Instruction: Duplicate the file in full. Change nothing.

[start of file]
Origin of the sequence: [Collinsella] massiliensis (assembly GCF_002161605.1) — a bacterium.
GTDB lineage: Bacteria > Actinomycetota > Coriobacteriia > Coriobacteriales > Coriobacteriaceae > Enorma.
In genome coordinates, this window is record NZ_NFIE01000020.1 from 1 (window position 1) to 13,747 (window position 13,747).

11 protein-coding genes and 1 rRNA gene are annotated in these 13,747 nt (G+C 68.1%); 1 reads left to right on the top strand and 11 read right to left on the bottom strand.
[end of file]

Origin of the sequence: [Collinsella] massiliensis (assembly GCF_002161605.1) — a bacterium.
GTDB lineage: Bacteria > Actinomycetota > Coriobacteriia > Coriobacteriales > Coriobacteriaceae > Enorma.
In genome coordinates, this window is record NZ_NFIE01000020.1 from 1 (window position 1) to 13,747 (window position 13,747).

11 protein-coding genes and 1 rRNA gene are annotated in these 13,747 nt (G+C 68.1%); 1 reads left to right on the top strand and 11 read right to left on the bottom strand.